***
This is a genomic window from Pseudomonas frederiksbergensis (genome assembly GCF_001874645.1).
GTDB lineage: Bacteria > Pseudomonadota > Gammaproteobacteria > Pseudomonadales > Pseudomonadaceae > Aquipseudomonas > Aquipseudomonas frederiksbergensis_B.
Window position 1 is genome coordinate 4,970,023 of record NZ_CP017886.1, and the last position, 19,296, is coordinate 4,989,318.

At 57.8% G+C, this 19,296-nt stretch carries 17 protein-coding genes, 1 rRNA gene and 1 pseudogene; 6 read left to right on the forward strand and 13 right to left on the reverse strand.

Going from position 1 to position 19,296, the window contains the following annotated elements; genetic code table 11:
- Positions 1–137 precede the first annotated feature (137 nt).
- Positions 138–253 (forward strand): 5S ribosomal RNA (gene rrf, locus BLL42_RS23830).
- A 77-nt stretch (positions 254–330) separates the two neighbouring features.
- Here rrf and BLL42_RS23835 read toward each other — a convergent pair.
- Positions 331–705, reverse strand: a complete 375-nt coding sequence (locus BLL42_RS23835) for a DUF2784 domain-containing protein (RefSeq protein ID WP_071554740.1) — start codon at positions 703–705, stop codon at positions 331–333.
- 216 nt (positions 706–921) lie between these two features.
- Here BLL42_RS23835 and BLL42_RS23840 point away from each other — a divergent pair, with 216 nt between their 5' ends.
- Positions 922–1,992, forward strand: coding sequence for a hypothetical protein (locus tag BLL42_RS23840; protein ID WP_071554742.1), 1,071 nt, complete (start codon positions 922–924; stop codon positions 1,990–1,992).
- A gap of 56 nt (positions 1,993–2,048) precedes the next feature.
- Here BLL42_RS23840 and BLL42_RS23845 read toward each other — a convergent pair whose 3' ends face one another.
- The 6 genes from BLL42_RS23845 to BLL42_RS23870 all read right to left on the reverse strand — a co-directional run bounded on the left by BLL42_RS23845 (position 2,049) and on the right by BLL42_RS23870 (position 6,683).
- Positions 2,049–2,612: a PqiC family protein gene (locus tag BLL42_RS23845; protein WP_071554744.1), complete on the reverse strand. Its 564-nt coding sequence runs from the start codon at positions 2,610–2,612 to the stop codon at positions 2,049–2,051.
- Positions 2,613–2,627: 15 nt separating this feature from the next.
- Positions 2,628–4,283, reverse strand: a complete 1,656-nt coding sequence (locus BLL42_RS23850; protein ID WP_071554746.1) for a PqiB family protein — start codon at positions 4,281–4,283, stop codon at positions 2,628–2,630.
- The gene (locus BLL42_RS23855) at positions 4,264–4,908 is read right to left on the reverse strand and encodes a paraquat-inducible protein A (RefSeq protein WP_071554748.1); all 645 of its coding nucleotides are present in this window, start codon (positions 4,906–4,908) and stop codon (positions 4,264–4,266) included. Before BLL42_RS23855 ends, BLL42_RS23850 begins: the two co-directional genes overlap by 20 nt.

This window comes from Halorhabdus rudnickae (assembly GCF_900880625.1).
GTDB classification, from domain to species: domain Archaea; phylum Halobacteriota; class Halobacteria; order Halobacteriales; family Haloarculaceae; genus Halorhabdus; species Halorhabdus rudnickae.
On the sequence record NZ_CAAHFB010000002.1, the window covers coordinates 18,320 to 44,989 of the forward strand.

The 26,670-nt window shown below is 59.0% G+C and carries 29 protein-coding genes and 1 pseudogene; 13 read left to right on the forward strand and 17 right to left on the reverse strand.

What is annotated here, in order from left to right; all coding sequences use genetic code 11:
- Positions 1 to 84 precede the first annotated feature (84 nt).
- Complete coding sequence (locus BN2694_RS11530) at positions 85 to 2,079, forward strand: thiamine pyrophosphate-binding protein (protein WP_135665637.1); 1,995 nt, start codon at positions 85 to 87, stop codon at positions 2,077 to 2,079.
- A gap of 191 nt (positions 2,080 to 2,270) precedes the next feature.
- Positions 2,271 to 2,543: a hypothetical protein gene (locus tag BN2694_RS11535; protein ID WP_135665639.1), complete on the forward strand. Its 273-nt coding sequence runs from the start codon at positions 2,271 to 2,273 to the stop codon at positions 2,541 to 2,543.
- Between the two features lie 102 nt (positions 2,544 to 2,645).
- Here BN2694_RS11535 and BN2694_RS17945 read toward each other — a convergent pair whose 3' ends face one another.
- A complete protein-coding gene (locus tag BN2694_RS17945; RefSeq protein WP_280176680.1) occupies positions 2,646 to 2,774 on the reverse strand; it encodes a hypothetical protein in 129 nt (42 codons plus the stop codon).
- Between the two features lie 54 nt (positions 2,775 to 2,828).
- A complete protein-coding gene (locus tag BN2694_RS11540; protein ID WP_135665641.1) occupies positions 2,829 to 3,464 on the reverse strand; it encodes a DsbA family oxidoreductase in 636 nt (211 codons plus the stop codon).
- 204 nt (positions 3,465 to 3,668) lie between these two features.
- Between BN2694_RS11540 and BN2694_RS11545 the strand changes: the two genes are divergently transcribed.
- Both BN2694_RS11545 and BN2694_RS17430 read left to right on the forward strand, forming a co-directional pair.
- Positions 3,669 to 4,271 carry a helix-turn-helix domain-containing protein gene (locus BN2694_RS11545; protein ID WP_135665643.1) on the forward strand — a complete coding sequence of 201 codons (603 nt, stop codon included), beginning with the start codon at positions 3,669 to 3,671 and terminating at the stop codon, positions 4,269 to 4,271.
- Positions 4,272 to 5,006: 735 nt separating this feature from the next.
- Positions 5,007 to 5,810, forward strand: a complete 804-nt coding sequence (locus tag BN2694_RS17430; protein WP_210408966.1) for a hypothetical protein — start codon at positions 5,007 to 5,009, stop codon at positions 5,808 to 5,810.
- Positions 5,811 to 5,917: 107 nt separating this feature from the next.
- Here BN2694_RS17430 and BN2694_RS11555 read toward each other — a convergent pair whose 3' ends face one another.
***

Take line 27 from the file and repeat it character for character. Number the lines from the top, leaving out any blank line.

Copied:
- Complete coding sequence (locus BN2694_RS11530) at positions 85 to 2,079, forward strand: thiamine pyrophosphate-binding protein (protein WP_135665637.1); 1,995 nt, start codon at positions 85 to 87, stop codon at positions 2,077 to 2,079.